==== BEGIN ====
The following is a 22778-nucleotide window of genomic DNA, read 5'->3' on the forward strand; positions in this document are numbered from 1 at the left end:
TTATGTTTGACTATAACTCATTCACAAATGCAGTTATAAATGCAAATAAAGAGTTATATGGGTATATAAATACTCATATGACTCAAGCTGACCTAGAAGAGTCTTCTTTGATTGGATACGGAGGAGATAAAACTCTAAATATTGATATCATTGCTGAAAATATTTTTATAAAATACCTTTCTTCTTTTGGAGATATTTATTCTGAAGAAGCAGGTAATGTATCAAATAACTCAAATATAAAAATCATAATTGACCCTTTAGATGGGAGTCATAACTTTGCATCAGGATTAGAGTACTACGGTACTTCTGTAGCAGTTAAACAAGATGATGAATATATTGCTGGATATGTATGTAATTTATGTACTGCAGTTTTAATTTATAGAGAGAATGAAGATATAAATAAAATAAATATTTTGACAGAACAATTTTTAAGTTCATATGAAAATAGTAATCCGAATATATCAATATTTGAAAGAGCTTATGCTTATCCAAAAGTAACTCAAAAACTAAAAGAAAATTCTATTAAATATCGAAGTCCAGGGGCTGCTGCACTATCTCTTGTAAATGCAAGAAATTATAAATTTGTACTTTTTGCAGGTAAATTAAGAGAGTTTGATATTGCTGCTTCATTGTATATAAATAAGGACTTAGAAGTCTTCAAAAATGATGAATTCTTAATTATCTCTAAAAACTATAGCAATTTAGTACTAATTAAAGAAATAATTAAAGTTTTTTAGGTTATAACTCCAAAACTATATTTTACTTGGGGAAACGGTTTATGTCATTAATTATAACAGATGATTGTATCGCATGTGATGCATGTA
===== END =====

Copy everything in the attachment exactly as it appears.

The following is a 22778-nucleotide window of genomic DNA, read 5'->3' on the forward strand; positions in this document are numbered from 1 at the left end:
TTATGTTTGACTATAACTCATTCACAAATGCAGTTATAAATGCAAATAAAGAGTTATATGGGTATATAAATACTCATATGACTCAAGCTGACCTAGAAGAGTCTTCTTTGATTGGATACGGAGGAGATAAAACTCTAAATATTGATATCATTGCTGAAAATATTTTTATAAAATACCTTTCTTCTTTTGGAGATATTTATTCTGAAGAAGCAGGTAATGTATCAAATAACTCAAATATAAAAATCATAATTGACCCTTTAGATGGGAGTCATAACTTTGCATCAGGATTAGAGTACTACGGTACTTCTGTAGCAGTTAAACAAGATGATGAATATATTGCTGGATATGTATGTAATTTATGTACTGCAGTTTTAATTTATAGAGAGAATGAAGATATAAATAAAATAAATATTTTGACAGAACAATTTTTAAGTTCATATGAAAATAGTAATCCGAATATATCAATATTTGAAAGAGCTTATGCTTATCCAAAAGTAACTCAAAAACTAAAAGAAAATTCTATTAAATATCGAAGTCCAGGGGCTGCTGCACTATCTCTTGTAAATGCAAGAAATTATAAATTTGTACTTTTTGCAGGTAAATTAAGAGAGTTTGATATTGCTGCTTCATTGTATATAAATAAGGACTTAGAAGTCTTCAAAAATGATGAATTCTTAATTATCTCTAAAAACTATAGCAATTTAGTACTAATTAAAGAAATAATTAAAGTTTTTTAGGTTATAACTCCAAAACTATATTTTACTTGGGGAAACGGTTTATGTCATTAATTATAACAGATGATTGTATCGCATGTGATGCATGTA